On October 9, 1992, a brilliant fireball flashed across the evening sky over eastern United States startling thousands of spectators attending the weekly high school football matches being played across the East Coast. The fireball, that witnesses described as being brighter than the full moon, was travelling almost horizontally and heading northeast. In just forty seconds, the meteorite had crossed four states travelling 700 kilometers through the atmosphere. The intense heat and friction broke the space rock into more than 70 pieces, several of which were large and fast enough to produce their own glowing trails. A considerably weighty chunk of the meteorite, about the size of a bowling ball, eventually touched ground at Peekskill, New York, with a loud boom.
17-year-old high-school student Michelle Knapp was watching television in her parents’ living room when she heard a thunderous crash outside. Knapp ran outside to investigate the noise. There she found, standing on the driveway, her 1980 Chevy Malibu. The Malibu’s trunk was twisted and battered with a hole through it. A sizeable rock over 12 kilograms in weight lay under the car, embedded in the asphalt. It was still smoking and smelled of rotten eggs. The rock had narrowly missed the fuel tank.
Understandably, Michelle was not happy; she had recently bought the car for $400 and now it was totaled. Michelle did what anybody else would have done—she called the cops and reported an act of vandalism. It was a neighbor who reasoned that vandals can’t throw rocks through cars and surmised that the rock was from outer space. The suspicion proved correct when the very next day, a curator from the American Museum of Natural History in New York City confirmed that the object was indeed a meteorite, the same one that streaked across the northeastern sky distracting coaches and parents from their kids’ football games.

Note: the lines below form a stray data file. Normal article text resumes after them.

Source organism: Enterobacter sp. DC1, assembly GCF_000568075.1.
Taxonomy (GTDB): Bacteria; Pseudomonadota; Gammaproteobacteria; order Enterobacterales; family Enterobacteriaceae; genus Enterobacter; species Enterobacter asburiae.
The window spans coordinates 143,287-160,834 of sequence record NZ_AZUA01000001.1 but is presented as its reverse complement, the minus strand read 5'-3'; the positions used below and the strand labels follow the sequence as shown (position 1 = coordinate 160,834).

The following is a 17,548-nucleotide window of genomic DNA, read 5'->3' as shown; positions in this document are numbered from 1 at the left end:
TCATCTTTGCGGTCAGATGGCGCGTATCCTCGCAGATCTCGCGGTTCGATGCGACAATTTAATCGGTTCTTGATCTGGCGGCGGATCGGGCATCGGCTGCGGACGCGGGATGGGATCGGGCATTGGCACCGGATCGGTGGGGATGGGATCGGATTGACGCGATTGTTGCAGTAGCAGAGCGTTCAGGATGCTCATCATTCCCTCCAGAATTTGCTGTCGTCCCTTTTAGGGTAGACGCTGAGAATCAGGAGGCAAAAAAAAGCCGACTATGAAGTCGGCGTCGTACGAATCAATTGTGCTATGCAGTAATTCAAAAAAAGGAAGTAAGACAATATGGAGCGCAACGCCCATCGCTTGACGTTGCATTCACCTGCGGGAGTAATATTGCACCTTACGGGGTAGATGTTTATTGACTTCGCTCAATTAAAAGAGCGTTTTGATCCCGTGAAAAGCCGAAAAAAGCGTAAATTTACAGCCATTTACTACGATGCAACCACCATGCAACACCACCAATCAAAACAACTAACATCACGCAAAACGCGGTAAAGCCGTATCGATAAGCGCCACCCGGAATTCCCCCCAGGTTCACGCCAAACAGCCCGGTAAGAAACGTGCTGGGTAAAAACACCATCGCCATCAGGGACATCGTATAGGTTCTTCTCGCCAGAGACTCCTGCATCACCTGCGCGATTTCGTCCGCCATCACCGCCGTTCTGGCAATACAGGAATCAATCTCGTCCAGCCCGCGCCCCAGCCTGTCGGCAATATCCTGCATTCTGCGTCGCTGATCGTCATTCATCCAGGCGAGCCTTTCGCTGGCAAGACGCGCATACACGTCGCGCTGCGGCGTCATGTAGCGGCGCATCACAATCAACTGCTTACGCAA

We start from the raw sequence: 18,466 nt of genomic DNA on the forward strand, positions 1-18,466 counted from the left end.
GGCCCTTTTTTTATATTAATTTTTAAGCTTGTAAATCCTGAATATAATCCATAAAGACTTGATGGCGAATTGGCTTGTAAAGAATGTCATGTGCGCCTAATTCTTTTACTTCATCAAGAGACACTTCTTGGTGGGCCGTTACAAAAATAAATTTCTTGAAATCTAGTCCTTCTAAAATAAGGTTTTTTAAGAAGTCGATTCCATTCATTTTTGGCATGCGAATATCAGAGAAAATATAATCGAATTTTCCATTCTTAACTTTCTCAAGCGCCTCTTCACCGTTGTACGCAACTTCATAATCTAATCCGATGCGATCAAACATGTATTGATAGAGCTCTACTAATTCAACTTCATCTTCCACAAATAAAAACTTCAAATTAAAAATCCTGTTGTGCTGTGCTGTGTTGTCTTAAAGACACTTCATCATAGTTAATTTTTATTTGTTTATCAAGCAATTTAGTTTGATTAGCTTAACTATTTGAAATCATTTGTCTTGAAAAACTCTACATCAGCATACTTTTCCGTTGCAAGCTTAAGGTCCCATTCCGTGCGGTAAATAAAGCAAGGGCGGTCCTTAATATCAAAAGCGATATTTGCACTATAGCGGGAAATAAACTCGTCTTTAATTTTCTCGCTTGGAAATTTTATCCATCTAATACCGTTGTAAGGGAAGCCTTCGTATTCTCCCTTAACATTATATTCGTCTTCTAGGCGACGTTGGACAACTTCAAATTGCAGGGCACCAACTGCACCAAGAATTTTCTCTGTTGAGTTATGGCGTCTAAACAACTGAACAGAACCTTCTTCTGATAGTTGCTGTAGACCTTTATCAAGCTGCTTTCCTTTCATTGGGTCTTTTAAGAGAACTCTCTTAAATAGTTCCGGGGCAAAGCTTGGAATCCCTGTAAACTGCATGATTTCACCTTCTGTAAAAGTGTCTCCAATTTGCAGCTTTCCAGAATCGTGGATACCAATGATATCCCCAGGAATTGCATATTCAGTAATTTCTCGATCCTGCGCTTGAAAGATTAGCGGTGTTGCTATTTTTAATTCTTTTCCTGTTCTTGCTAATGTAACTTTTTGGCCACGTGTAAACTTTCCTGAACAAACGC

It was this impeccable timing of the Peekskill meteorite that made it one of the most witnessed and most recorded meteorite events in history. Dozens of spectators to the high school football games had brought camcorders with them, and when the meteorite flashed over their heads many of these cameras turned skywards, towards the brief but more exciting event. As many as 16 different observers from various locations recorded the event on tape—a record that was not broken until 2013 when a meteor exploded over Russia. The sixteen videos of the fireball taken from multiple perspectives made it possible for scientists to determine the exact trajectory of the meteorite. Indeed, Peekskill is one of the few meteorites whose orbit is precisely known.
As for the car, Michelle spent no time securing a deal with a renowned meteorite collector for an amount that was nearly two orders of magnitude more than what Michelle had paid. Since then, the car has been on display in numerous cities throughout the world, including Paris, Tokyo, Munich and more.